Review: Nightbird

A timely treatise on the space between Black America's past, present, and future

Taji Senior as Chelle and Hollis L. Edwards III as Willard in Austin Playhouse’s Nightbird (photo by Steve Rogers Photography)

Prominently displayed on the landscaped southern entrance acreage of the Texas Capitol stands an imposing gray granite monument honoring the soldiers of the Confederacy, with a bronze statue of Confederate States President Jefferson Davis at the top. That's just one of approximately 2,000 Confederate monuments still on public display nationwide. But bolstered by the Black Lives Matter movement and the murder of George Floyd, statues of Civil War white supremacists are being removed in protest against systemic racism. With their pedestals now vacant, what should fill these empty spaces?

That question looms large in R. Eric Thomas' Nightbird, getting its world premiere production at Austin Playhouse under director Marcus McQuirter. The play focuses on a historically Black, formerly impoverished, and increasingly gentrified Baltimore neighborhood where a 100-year-old statue of Robert E. Lee on horseback has been recently removed.

It's there that Chelle (Taji Senior) – a young, Black, and gay interactive sculptural installation artist – has purchased her childhood home, across from the park that housed the statue. She has been commissioned to create a new monument to be placed on the remnant 10-foot-long, 4-foot-wide, 6-foot-high plinth but is struggling to find her voice. Visions of an Obama statue made up of found household materials, a projected image of a mud-flecked Harriet Tubman holding a gun, and the representation of a defiant Black everywoman holding Lee's decapitated head don't seem to do the trick.

Living with Chelle is her younger brother Willard (Hollis L. Edwards III), also gay and also struggling to find his voice. His "We Belong to Each Other" podcasts, membership in a Resistance Choir, and coordination of a Juneteenth festival in the park do not give him much satisfaction or generate much respect from Chelle. Neither is his choice of Thalia (Indiia Wilmont) as the interior designer to renovate the house, whose unabashed truth-telling and "National Museum of African American History and Culture" aesthetic are acquired tastes.

All three, it seems, are attempting to reconcile the past – their family's, the house, the neighborhood, the Black experience in America – with the present in the hope of setting a path for the future, but they are lost in the space between. And so, much of the play consists of lengthy passages of discovery: Chelle's passionate, sleep-deprived reflections on all things art and otherwise, Willard's bursts of self-actualization, and the self-defensive tirades between the two as they question each other's Blackness, political posture, and life choices. Thalia frequently steps in to offer some "I'm not saying. I'm just saying" comic relief and perspective.

It does not take long to realize that this play is a wordy, distended affair with more telling than showing or doing. Fortunately, the words are brilliant and the playwright has created crazy smart, spirited, and articulate characters to deliver them, which Senior, Edwards, and Wilmont have turned into real and engaging people. Thalia likens the quick, intelligent, and too-clever interactions between the siblings to an episode of The West Wing. She is not wrong.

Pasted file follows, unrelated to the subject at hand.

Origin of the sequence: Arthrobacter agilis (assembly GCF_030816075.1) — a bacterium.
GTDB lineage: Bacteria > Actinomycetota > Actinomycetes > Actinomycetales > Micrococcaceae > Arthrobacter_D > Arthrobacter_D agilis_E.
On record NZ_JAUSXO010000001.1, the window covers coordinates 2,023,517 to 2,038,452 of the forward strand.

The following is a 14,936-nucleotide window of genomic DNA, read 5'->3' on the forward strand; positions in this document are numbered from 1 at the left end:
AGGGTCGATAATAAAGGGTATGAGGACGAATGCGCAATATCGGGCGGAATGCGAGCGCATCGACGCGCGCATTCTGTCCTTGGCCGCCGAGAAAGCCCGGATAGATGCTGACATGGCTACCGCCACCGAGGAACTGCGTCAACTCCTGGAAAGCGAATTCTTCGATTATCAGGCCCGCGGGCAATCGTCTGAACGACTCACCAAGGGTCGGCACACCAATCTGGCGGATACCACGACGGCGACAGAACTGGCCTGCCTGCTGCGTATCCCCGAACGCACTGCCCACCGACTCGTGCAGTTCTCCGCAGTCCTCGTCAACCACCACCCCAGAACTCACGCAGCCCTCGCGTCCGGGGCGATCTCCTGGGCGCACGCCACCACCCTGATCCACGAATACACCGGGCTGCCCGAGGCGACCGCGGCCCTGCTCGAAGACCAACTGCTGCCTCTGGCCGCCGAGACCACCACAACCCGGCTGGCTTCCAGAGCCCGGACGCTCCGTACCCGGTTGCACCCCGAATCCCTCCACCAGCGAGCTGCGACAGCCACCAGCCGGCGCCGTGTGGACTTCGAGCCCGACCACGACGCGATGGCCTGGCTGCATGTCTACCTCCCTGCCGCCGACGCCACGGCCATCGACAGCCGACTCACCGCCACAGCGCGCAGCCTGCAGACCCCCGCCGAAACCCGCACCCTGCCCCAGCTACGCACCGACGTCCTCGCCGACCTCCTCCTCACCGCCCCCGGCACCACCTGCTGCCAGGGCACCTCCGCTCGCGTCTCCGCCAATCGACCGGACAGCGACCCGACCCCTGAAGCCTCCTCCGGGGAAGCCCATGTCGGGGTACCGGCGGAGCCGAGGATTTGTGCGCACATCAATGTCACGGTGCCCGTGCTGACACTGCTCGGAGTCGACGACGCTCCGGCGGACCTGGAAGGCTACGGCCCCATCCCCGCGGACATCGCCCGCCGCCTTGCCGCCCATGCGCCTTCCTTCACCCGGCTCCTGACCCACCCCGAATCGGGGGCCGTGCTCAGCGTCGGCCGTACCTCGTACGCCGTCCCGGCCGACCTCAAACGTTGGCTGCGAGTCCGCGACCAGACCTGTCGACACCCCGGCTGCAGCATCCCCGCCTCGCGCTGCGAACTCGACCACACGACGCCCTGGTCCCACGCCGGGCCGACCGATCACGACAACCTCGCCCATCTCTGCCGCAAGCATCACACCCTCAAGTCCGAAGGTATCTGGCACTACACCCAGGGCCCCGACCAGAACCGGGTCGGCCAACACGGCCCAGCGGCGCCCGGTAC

The play is intriguing and alluring until it is not, which hits home around half-time. So dense is the script and so rapid is its presentation that there is no time to process all the insight and cultural references, reflect on the astute arguments being made, or react to the humor, of which there is plenty. At the end of the opening night of Nightbird, during bows, the actors seemed exhausted. The audience even more so. In short, Nightbird is just shy of overwhelming.

Austin Playhouse's Nightbird
405 W. 22nd,, 512/476-0084
Through March 26
Running time: Approx. 2 hrs., 15 mins.

A note to readers: Bold and uncensored, The Austin Chronicle has been Austin’s independent news source for over 40 years, expressing the community’s political and environmental concerns and supporting its active cultural scene. Now more than ever, we need your support to continue supplying Austin with independent, free press. If real news is important to you, please consider making a donation of $5, $10 or whatever you can afford, to help keep our journalism on stands.

Support the Chronicle  

More Arts Reviews
Review: Different Stages' <i>The Tavern</i>
Review: Different Stages' The Tavern
Not to be melodramatic but, damn, this revival of George M. Cohan's comedy is a satire worth sitting through

Bob Abelman, March 24, 2023

Review: Steel Magnolias
Review: Steel Magnolias
City Theatre finds the Southern comfort in this tear-jerking dramedy

Bob Abelman, March 17, 2023

More by Bob Abelman
Review: Hyde Park Theatre's <i>St. Nicholas</i>
Review: St. Nicholas
Conor McPherson revival is a retelling of a tall tale worth repeating

March 21, 2023

Review: Dr. Seuss’s <i>The Cat in the Hat</i>
Review: Dr. Seuss's The Cat in the Hat
If you happen to go, bring a toddler in tow

March 3, 2023


Austin Playhpuse, Nightbird, R. Eric Thomas, Marcus McQuirter, Taji Senior, Hollis L. Edwards III, Indiia Wilmont

One click gets you all the newsletters listed below

Breaking news, arts coverage, and daily events

Can't keep up with happenings around town? We can help.

Austin's queerest news and events

Eric Goodman's Austin FC column, other soccer news

All questions answered (satisfaction not guaranteed)

Information is power. Support the free press, so we can support Austin.   Support the Chronicle